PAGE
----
he had got three roubles from Volgin, and the same sum from Nicholas
Petrovich, he returned to his house, gave the money to his wife, and
went to his neighbour's. The thrashing machine was humming, and the
driver was shouting. The lean horses were going slowly round him,
straining at their traces. The driver was shouting to them in a
monotone, "Now, there, my dears." Some women were unbinding sheaves,
others were raking up the scattered straw and ears, and others again
were gathering great armfuls of corn and handing them to the men to feed
the machine. The work was in full swing. In the kitchen garden, which
Mitri had to pass, a girl, clad only in a long shirt, was digging
potatoes which she put into a basket.
"Where's your grandfather?" asked Mitri. "He's in the barn." Mitri went
to the barn and set to work at once. The old man of eighty knew of
Mitri's trouble. After greeting him, he gave him his place to feed the
Mitri took off his ragged coat, laid it out of the way near the fence,
and then began to work vigorously, raking the corn together and throwing
it into the machine. The work went on without interruption until the
dinner-hour. The cocks had crowed two or three times, but no one paid
any attention to them; not because the workers did not believe them, but
because they were scarcely heard for the noise of the work and the talk
about it. At last the whistle of the squire's steam thrasher sounded
three miles away, and then the owner came into the barn. He was
a straight old man of eighty. "It's time to stop," he said; "it's
dinner-time." Those at work seemed to redouble their efforts. In a
moment the straw was cleared away; the grain that had been thrashed was
separated from the chaff and brought in, and then the workers went into
The hut was smoke-begrimed, as its stove had no chimney, but it had been
tidied up, and benches stood round the table, making room for all those
who had been working, of whom there were nine, not counting the owners.
Bread, soup, boiled potatoes, and kvass were placed on the table.
An old one-armed beggar, with a bag slung over his shoulder, came in
with a crutch during the meal.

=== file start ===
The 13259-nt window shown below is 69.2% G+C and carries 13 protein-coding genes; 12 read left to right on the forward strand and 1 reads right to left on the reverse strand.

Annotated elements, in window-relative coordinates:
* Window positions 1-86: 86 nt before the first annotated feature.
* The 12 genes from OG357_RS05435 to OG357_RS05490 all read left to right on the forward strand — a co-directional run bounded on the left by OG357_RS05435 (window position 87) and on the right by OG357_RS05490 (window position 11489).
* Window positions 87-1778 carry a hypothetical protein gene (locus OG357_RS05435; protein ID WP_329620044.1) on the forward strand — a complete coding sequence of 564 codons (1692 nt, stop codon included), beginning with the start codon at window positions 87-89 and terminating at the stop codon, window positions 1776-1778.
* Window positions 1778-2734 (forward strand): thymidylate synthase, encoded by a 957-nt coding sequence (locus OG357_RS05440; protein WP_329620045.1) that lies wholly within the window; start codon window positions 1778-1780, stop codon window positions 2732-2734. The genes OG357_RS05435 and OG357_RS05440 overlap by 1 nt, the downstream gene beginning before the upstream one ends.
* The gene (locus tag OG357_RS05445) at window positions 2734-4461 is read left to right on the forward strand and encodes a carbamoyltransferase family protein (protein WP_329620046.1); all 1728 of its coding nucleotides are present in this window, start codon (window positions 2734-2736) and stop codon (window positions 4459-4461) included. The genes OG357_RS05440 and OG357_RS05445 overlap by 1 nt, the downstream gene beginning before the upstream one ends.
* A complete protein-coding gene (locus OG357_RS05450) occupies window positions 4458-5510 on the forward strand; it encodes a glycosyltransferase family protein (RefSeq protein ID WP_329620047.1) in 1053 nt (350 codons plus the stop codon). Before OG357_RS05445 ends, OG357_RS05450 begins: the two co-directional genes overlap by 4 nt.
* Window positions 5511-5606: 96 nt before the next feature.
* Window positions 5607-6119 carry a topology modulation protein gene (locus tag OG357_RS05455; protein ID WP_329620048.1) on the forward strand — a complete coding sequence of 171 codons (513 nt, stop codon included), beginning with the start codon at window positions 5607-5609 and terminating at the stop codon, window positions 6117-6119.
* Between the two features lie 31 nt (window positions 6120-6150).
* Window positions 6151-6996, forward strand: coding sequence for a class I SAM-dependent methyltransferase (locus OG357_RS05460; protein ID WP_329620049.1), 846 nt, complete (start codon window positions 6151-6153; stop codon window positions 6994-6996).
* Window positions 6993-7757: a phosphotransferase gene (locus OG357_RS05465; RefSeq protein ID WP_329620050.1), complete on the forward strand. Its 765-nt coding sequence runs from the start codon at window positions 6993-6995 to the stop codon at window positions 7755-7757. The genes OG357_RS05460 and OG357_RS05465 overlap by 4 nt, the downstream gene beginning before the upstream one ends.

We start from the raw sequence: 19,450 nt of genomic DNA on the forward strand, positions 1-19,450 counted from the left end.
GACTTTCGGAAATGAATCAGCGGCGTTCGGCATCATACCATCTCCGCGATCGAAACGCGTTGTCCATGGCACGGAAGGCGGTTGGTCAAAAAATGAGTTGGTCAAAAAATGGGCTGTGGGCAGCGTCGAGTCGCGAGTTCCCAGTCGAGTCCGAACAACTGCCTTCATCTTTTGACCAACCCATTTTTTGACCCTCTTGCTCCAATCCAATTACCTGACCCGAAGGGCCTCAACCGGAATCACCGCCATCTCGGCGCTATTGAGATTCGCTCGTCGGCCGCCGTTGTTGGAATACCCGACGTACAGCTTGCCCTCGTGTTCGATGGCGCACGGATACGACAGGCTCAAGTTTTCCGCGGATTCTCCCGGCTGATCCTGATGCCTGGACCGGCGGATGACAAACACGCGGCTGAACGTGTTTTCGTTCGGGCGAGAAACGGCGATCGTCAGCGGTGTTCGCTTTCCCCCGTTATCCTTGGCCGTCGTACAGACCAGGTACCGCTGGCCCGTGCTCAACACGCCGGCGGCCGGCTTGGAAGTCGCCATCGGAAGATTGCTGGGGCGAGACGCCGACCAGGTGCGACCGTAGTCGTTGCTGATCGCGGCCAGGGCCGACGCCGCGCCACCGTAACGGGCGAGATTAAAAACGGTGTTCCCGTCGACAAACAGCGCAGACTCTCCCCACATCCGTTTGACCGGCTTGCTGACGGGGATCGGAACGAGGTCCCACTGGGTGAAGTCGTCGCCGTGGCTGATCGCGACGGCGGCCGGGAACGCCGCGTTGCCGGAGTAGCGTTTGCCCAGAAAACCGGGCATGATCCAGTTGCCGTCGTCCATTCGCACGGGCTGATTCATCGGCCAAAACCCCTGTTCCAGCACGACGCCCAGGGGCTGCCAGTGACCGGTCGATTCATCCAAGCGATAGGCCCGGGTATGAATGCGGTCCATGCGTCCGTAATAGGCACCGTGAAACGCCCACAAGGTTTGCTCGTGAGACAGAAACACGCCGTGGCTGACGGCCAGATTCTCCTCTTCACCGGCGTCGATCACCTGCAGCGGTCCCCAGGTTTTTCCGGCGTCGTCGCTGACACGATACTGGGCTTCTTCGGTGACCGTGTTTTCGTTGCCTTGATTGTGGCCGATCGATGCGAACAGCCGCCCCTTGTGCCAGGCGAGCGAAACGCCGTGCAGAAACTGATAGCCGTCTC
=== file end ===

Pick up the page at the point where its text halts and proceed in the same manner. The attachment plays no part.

"Peace be to this house. A good appetite to you. For Christ's sake give
"God will give it to you," said the mistress, already an old woman, and
the daughter-in-law of the master. "Don't be angry with us." An old
man, who was still standing near the door, said, "Give him some bread,
Martha. How can you?"
"I am only wondering whether we shall have enough." "Oh, it is wrong,
Martha. God tells us to help the poor. Cut him a slice."
Martha obeyed. The beggar went away. The man in charge of the
thrashing-machine got up, said grace, thanked his hosts, and went away
Mitri did not lie down, but ran to the shop to buy some tobacco. He was
longing for a smoke. While he smoked he chatted to a man from Demensk,
asking the price of cattle, as he saw that he would not be able to
manage without selling a cow. When he returned to the others, they were
already back at work again; and so it went on till the evening.
Among these downtrodden, duped, and defrauded men, who are becoming
demoralised by overwork, and being gradually done to death by
underfeeding, there are men living who consider themselves Christians;
and others so enlightened that they feel no further need for
Christianity or for any religion, so superior do they appear in their
own esteem. And yet their hideous, lazy lives are supported by the
degrading, excessive labour of these slaves, not to mention the labour
of millions of other slaves, toiling in factories to produce samovars,
silver, carriages, machines, and the like for their use. They live among
these horrors, seeing them and yet not seeing them, although often
kind at heart--old men and women, young men and maidens, mothers and
children--poor children who are being vitiated and trained into moral
Here is a bachelor grown old, the owner of thousands of acres, who has
lived a life of idleness, greed, and over-indulgence, who reads The
New Times, and is astonished that the government can be so unwise as to
permit Jews to enter the university. There is his guest, formerly the
governor of a province, now a senator with a big salary, who reads with
satisfaction that a congress of lawyers has passed a resolution in favor
of capital punishment. Their political enemy, N. P., reads a liberal
paper, and cannot understand the blindness of the government in allowing
the union of Russian men to exist.
Here is a kind, gentle mother of a little girl reading a story to her
about Fox, a dog that lamed some rabbits. And here is this little girl.
During her walks she sees other children, barefooted, hungry, hunting
for green apples that have fallen from the trees; and, so accustomed is